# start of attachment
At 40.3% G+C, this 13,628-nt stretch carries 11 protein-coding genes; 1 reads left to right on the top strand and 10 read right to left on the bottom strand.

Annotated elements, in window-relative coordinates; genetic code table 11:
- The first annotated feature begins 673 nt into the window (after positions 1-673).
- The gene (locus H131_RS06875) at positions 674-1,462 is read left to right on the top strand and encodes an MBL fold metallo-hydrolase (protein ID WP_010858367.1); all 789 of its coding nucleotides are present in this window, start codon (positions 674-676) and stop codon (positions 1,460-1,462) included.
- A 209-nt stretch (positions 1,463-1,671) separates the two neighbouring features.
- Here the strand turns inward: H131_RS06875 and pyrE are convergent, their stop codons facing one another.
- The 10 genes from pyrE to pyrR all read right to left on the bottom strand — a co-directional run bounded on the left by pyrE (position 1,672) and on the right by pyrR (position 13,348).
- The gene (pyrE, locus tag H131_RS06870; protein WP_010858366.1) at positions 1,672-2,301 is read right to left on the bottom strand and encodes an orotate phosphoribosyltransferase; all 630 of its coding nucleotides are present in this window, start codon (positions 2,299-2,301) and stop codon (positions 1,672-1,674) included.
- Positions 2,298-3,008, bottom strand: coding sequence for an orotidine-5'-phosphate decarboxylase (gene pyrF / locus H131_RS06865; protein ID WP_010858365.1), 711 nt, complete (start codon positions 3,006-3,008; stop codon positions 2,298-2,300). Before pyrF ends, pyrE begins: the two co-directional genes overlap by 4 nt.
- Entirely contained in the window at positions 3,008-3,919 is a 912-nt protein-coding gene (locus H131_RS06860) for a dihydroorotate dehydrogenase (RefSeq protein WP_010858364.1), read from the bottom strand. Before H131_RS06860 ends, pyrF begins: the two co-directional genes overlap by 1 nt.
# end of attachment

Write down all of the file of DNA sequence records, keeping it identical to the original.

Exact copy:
At 40.3% G+C, this 13,628-nt stretch carries 11 protein-coding genes; 1 reads left to right on the top strand and 10 read right to left on the bottom strand.

Annotated elements, in window-relative coordinates; genetic code table 11:
- The first annotated feature begins 673 nt into the window (after positions 1-673).
- The gene (locus H131_RS06875) at positions 674-1,462 is read left to right on the top strand and encodes an MBL fold metallo-hydrolase (protein ID WP_010858367.1); all 789 of its coding nucleotides are present in this window, start codon (positions 674-676) and stop codon (positions 1,460-1,462) included.
- A 209-nt stretch (positions 1,463-1,671) separates the two neighbouring features.
- Here the strand turns inward: H131_RS06875 and pyrE are convergent, their stop codons facing one another.
- The 10 genes from pyrE to pyrR all read right to left on the bottom strand — a co-directional run bounded on the left by pyrE (position 1,672) and on the right by pyrR (position 13,348).
- The gene (pyrE, locus tag H131_RS06870; protein WP_010858366.1) at positions 1,672-2,301 is read right to left on the bottom strand and encodes an orotate phosphoribosyltransferase; all 630 of its coding nucleotides are present in this window, start codon (positions 2,299-2,301) and stop codon (positions 1,672-1,674) included.
- Positions 2,298-3,008, bottom strand: coding sequence for an orotidine-5'-phosphate decarboxylase (gene pyrF / locus H131_RS06865; protein ID WP_010858365.1), 711 nt, complete (start codon positions 3,006-3,008; stop codon positions 2,298-2,300). Before pyrF ends, pyrE begins: the two co-directional genes overlap by 4 nt.
- Entirely contained in the window at positions 3,008-3,919 is a 912-nt protein-coding gene (locus H131_RS06860) for a dihydroorotate dehydrogenase (RefSeq protein WP_010858364.1), read from the bottom strand. Before H131_RS06860 ends, pyrF begins: the two co-directional genes overlap by 1 nt.